Heard: November 3, 2016.
action commenced in the Superior Court Department on June 17,
case was heard by Timothy Q. Feeley, J., on motions for
S. Lee for the plaintiff.
Gregory N. Eaton for the defendant.
Present: Agnes, Blake, & Desmond, JJ.
as in this case, the doctrine of equitable subrogation is
invoked by a mortgagee, it usually refers to a situation in
which that party claims that because it has paid the
obligation of another person or entity, it is entitled to be
put into the shoes of the party it has paid in order to
recover from the person or entity that had the
obligation. In the present case, on the other
hand, the plaintiff, Wells Fargo Bank, N.A., as trustee for
WAMU Mortgage Pass Through Certificates Series 2005-PR2 Trust
(Wells Fargo), asks us to employ the doctrine of equitable
subrogation to impose on a surviving spouse an obligation to
pay the balance of a note that her deceased husband was
obligated to pay when he refinanced their home in
circumstances in which the surviving spouse was a party to
neither the note nor the accompanying mortgage. For the
reasons that follow, we reject this novel argument as
fundamentally at odds with the framework established by the
Supreme Judicial Court in East Boston Sav. Bank
v. Ogan, 428 Mass. 327 (1998) .
P. Comeau (Nancy) and her husband, William L. Comeau
(William),  owned a residence as tenants by the
entirety in Groveland (locus), which, as of September 22,
2003, was encumbered by a mortgage to the Haverhill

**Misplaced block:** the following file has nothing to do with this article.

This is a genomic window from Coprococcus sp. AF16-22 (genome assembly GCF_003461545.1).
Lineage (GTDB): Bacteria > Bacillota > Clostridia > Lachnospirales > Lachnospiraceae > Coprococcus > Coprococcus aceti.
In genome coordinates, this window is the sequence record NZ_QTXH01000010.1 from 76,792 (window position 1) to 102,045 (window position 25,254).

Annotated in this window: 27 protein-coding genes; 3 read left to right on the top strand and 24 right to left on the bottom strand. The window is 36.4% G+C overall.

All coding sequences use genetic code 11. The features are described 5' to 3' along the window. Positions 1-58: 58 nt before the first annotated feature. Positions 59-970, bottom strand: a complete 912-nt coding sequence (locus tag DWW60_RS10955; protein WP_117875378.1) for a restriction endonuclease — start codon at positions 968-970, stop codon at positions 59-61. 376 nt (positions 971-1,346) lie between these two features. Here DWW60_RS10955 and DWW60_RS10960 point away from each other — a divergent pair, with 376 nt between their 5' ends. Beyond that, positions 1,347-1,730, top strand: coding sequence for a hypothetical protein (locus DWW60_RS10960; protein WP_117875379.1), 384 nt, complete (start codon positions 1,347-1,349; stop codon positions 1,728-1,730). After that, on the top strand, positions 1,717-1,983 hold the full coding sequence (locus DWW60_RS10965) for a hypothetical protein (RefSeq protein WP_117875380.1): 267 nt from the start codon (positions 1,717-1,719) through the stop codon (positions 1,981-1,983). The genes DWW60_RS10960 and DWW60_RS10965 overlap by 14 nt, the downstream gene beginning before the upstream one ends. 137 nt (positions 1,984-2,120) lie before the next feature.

Co-Operative Bank (Haverhill) in the amount of $150, 000.
Both William and Nancy were mortgagors-grantors on that
mortgage to Haverhill, but Nancy was not a signatory to the
note. There is no evidence that Nancy represented, directly
or indirectly, that she was bound by the terms of the note.
Two years later, in 2005, William refinanced the 2003 loan by
executing a note in his name only to Washington Mutual Bank,
F.A. (Washington Mutual), in the amount of $300, 000 secured
by a mortgage deed to Washington Mutual in which he (William)
was the sole mortgagor-grantor. There is no reference to
Nancy in the mortgage deed to Washington Mutual, and no
evidence in the record of any representations made by Nancy
to Washington Mutual concerning the transaction. William used
a portion of the loan proceeds from the refinancing to pay
off and satisfy the first mortgage to Haverhill in the amount
of $142, 871.51. William passed away on January 10, 2008. His
undivided interest in the locus passed to Nancy by right of
survivorship. At the time, a balance remained outstanding on
the 2005 note to Washington Mutual.
Wells Fargo, as successor to Washington Mutual, holds a claim
against William's estate arising from the unpaid 2005
note, it has never made a claim against William's estate
and the statute of limitations has since expired. Seeking to
avoid a total loss on the 2005 note, Wells Fargo filed a
complaint seeking a declaratory judgment that its 2005
mortgage must be equitably subrogated to the record position
of Haverhill's 2003 mortgage, so that Wells Fargo's
mortgage would also encumber Nancy's interest in the
property. On cross motions for summary judgment, the judge
issued a thoughtful and comprehensive memorandum and order
and a declaratory judgment which denied Wells Fargo's
motion for summary judgment, denied "as moot"
Nancy's motion for summary judgment, and declared that
"Wells Fargo is not equitably subrogated in the amount
of $142, 871.51 plus interest since February 9, 2005, to the
record position of the mortgage from William L. Comeau and
Nancy P. Comeau to Haverhill Co-Operative Bank on September
16, 2003, recorded in the Essex County Southern District
Registry of Deeds in Book 21800, Page 169 against 100% fee
simple interest in 2 Pond Street, Groveland, MA." Wells
Fargo now appeals.
Standard of review.
judge denied Wells Fargo's motion for summary judgment
and declared the rights of the parties based on his view that
there were no material facts in dispute and that, as a matter
of law, on the facts before the court, the remedy of
subrogation was not available to Wells Fargo. In such